The Christian owner of a BB has lost her appeal against a court ruling that said she unlawfully discriminated against a gay couple after she turned them away.
Susanne Wilkinson was sued by Michael Black and John Morgan from Cambridgeshire after she refused to let them share a double bed at her Swiss Bed and Breakfast in Cookham in Berkshire in March 2010. She said it went against her religious beliefs because they were not married.
The Court of Appeal has now dismissed the challenge to the ruling, but gave Mrs Wilkinson permission to appeal to the Supreme Court. She can now take her fight to the highest court in the land, where the case will be heard alongside that of Peter and Hazelmary Bull, who refused to let Martyn Hall and Steven Preddy share a bedroom at their seaside guesthouse in Cornwall. Mrs Wilkinson has maintained that she refuses to let any unmarried couple sleep in the same bed.
Her appeal to the Court of Appeal was paid for by The Christian Institute, a national charity that defends the civil liberty of Christians. The charity has welcomed the judge's decision to grant leave to appeal to the Supreme Court.
A statement said:
"The Master of Rolls Lord Dyson says he would prefer to treat a 'married couples only' policy as indirect discrimination, which can be lawful if the policy is justified.
"His comments are a step in the right direction for the civil liberty of people to act upon their sincere beliefs about marriage."
Mrs Wilkinson was ordered to pay more than £3,500 in damages last year after a court in Reading decided the couple had suffered unlawful discrimination.
Reacting to the ruling, Mrs Wilkinson said:
"I am disappointed to have lost at this stage, but I am pleased that there is hope for people like me who believe in marriage.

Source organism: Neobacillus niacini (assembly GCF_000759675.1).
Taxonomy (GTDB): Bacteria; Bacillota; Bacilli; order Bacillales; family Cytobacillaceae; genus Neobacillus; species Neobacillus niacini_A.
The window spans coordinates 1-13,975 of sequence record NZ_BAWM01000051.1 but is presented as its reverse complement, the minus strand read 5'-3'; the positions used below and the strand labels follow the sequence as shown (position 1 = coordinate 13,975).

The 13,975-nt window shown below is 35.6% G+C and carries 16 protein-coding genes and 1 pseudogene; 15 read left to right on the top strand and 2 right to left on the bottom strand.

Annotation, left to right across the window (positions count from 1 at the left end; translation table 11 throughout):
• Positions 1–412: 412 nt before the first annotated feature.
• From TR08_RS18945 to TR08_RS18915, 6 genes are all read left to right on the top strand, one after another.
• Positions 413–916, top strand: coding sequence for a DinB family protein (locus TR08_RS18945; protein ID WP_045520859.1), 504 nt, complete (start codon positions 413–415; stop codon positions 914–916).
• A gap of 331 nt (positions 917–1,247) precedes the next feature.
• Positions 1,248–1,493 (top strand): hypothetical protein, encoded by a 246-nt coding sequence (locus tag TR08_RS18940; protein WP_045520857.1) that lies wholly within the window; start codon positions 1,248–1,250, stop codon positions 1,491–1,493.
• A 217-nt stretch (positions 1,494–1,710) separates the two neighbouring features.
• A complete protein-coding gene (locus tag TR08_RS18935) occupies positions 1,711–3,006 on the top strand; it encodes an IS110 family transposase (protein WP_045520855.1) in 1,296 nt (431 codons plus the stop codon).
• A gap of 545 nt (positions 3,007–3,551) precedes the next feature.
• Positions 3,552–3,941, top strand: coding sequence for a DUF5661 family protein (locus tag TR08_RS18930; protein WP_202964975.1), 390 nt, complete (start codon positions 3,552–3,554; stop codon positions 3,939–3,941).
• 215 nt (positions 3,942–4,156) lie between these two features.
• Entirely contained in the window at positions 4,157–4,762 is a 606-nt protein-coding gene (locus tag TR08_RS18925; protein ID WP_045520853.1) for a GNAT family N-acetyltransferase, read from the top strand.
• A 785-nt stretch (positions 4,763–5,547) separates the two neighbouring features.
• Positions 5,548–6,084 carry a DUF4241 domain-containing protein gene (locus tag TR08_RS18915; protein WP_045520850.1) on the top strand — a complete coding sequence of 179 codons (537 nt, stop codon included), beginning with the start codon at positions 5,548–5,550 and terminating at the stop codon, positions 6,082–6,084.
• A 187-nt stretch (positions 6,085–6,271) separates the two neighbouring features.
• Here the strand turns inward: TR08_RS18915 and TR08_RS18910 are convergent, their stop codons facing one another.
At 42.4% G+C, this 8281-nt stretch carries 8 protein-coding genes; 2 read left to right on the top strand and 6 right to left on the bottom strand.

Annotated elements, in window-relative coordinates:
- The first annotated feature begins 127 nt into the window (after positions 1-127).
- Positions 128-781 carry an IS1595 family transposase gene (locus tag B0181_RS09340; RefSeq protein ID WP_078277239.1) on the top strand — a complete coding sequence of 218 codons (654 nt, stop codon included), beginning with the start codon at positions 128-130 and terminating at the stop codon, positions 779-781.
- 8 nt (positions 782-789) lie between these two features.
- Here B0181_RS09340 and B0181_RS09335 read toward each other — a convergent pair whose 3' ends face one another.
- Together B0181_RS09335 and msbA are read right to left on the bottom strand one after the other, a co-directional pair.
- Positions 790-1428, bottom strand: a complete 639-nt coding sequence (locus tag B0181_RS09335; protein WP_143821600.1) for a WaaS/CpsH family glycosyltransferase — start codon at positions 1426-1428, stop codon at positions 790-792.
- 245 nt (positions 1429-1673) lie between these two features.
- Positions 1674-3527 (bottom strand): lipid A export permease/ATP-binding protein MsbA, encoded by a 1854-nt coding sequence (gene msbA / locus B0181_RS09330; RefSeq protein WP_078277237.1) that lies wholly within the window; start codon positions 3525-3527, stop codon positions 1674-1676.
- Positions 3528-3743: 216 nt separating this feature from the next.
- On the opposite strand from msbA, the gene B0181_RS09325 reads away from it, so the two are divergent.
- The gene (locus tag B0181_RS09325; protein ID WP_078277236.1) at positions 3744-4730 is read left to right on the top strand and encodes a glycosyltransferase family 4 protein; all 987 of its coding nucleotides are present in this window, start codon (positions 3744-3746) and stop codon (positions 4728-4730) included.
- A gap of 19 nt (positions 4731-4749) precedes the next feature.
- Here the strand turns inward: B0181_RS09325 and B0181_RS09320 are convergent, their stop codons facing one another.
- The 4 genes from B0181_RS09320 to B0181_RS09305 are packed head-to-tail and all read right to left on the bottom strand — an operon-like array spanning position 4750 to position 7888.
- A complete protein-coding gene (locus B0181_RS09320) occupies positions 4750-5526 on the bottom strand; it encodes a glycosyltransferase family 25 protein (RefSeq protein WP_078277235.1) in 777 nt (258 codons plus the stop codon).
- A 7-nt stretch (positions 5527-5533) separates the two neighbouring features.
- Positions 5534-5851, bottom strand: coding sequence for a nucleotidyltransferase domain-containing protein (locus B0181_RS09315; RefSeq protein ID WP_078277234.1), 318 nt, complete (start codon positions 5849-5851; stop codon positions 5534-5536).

"In particular, I am pleased that in his ruling, Lord Dyson, Master of the Rolls, has stated that in his opinion mine ought not to be a case of direct discrimination.
"I am also encouraged that the three presiding High Court judges have affirmed that the human right of religious belief is intrinsically as important as that of homosexual orientation and that neither right in principle trumps the other.
"I am, however, disappointed that the court felt it had to follow adverse rulings on a similar case relating to direct discrimination, although I take some comfort in the judge's remark that he did so 'reluctantly'.
"I am also disappointed with the judges' weighing up of the specific facts of the case and their bearing on indirect discrimination.
"In particular their justification that a change on my part whereby I would limit double rooms to single occupancy would not necessarily be economically fatal.
"This economic justification does not place sufficient weight on the principle involved by which I seek to conscientiously operate my business according to biblical values."
"Surely in our diverse 21st century UK society there is ample room for a variety of lifestyles with many thousands of other BBs being willing to accommodate unmarried couples.
"It's sad that cases like this are coming to court in a country that has a great Christian heritage.
"However, whatever the outcome of my case, my faith in Jesus Christ remains strong and true."
The appeal is due to be heard on October the 9th.